The 1990s saw Terry Pratchett's series of novels become bestsellers. It was inevitable that a computer game adaptation soon followed. While it’s the fans of the books that will get the biggest kick out of this game everyone that enjoys a good adventure is sure to be pleased with what’s on offer. Starring none other than the bumbling wizard Rincewind you have to guide him through four acts of absurd quests in an attempt to rid the city of Ank-Morpork from a pesky dragon. The storyline involves all kinds of time traveling, secret brotherhoods and other craziness that could have been lifted straight out of a Discworld novel. Since the books are all so incredibly bizarre and filled with absurd stuff I’m not even going to attempt to describe the world you find yourself in but suffice to say expect the unexpected. This game is filled with characters and locations from the books which make it even more entertaining to play if you know your way around. The graphics deserve special mention since all the locations are hand drawn and filled with animation. Characters are nice and big with some cool animations themselves. There is also no cumbersome interface to clutter up the screen so the whole game looks like one of the discworld graphics novels. You get to snoop around the Patricians palace, visit the “Broken Drum” bar, explore the Unseen University and even go over the edge of the world. Brace yourself for encounters with the simian librarian, Cut-Me-Own-Throat Dibbler, Carrot and a whole bunch of other famous Discworld faces.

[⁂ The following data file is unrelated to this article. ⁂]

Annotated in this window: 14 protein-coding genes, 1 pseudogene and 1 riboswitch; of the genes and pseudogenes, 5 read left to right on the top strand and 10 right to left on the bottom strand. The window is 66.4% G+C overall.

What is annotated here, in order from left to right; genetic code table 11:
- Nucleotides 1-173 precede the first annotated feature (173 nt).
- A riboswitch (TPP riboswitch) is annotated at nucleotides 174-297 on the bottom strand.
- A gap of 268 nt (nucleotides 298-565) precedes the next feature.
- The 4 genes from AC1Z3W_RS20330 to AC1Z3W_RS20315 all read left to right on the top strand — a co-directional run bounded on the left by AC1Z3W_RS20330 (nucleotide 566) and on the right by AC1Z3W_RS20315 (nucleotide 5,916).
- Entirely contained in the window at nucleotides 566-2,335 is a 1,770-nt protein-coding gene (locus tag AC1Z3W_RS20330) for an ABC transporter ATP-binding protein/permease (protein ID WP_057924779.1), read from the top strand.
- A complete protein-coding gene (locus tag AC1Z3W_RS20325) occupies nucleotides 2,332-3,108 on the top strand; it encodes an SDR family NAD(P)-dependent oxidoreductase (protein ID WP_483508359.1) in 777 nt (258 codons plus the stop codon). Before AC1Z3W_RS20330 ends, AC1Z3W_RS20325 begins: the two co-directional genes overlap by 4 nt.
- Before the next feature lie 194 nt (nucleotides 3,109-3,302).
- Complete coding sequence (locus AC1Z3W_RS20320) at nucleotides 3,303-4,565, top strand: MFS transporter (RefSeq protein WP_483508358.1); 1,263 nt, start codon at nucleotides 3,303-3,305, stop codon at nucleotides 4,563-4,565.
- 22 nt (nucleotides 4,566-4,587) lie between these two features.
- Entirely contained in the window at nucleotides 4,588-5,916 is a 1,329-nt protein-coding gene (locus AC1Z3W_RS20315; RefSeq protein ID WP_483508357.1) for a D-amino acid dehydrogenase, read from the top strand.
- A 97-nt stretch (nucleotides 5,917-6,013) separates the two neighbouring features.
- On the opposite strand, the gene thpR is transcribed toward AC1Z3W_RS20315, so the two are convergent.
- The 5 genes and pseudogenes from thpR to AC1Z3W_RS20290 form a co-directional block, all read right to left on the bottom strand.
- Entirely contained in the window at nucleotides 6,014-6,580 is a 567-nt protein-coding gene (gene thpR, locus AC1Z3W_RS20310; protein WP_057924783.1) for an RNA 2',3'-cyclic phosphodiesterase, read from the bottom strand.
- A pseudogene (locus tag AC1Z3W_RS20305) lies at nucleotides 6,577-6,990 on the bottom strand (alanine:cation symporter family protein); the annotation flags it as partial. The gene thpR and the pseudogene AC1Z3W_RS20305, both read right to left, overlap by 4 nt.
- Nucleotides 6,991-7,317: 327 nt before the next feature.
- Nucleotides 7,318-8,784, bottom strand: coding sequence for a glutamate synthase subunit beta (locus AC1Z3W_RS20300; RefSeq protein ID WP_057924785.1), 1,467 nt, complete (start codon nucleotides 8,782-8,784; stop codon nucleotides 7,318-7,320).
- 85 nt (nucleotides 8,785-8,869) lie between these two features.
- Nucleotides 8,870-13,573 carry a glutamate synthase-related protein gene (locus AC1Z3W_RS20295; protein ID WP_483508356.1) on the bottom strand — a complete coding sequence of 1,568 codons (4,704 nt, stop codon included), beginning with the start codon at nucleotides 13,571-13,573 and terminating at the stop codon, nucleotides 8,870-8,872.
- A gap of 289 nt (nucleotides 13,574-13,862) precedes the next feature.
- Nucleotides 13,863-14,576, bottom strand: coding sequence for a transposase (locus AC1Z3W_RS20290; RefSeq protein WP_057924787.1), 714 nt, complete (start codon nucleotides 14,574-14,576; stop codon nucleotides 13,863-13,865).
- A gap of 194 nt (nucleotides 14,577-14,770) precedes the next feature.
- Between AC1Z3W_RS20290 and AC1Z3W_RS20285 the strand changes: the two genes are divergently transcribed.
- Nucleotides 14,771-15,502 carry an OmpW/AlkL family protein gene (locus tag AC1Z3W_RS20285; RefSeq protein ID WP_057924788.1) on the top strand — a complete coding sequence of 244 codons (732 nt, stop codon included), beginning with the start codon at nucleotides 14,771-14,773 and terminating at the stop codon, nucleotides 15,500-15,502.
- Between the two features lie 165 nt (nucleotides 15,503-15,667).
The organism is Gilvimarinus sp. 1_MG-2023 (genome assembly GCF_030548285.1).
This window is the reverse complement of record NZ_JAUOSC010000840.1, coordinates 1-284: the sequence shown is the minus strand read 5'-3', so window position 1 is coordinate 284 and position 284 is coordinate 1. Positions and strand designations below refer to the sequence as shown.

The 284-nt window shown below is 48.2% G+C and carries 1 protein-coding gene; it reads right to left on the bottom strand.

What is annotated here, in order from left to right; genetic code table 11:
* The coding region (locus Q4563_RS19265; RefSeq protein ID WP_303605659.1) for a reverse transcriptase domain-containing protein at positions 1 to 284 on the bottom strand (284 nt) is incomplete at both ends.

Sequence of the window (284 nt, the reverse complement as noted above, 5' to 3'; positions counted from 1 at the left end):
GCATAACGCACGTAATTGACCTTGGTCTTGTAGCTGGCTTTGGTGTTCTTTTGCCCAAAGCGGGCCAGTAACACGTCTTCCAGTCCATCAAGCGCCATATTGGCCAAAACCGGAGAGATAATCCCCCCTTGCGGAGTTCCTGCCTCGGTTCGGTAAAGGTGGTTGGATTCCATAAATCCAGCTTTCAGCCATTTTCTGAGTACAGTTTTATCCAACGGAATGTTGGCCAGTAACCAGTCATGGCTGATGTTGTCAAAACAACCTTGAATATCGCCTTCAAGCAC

Like I said the interface is nice and simple so all you have to do is right-click on an object to examine it or double-click on it to pick it up or use it on something else. Everything is conveniently stored in the “Luggage” which for those who haven’t read the books is a chest made of “Sapient Pearwood” and follows you around on tiny legs. The thing acts like a dog and is definitely the coolest inventory ever to grace a game in this genre. Since this is Discworld you can expect a few obscure puzzles but thankfully you can’t die or misuse items which cut back considerably on the frustration factor. There are plenty of characters to talk to but the conversation system is handled a bit different than what you’d expect from this type of game. Instead of a list of questions and responses you only click on the type of question or statement you want to make. So for example the question mark will let Rincewind ask something while the thundercloud is for venting his frustration. You can exchange pleasantries or make a joke and if there is something specific you can ask a person about it will show up as an icon of its own. This is a rather simple approach and some of the conversations can turn into tedious, long-winded and pun filled monologues about nothing but this is Discworld after all.
Audio is a definite highlight and the license has definitely gotten the polish and attention it deserves. Some big names have signed up to provide the voice-overs so Monty Python fans are in for a treat as well. The music isn’t half bad either.
While Discworld may seem a bit too strange for those who have never read a Terry Pratchett book it’s definitely one of the more entertaining games in the genre and I’m sure fans of the literature will have nothing to complain about. There’s still plenty of potential left untapped so hopefully this isn’t the last we see of this strange world either. be re-enacted against an AI following historical tactics or alternative strategies, while newcomers are provided for with smaller scenarios focusing on key engagements of the conflicts.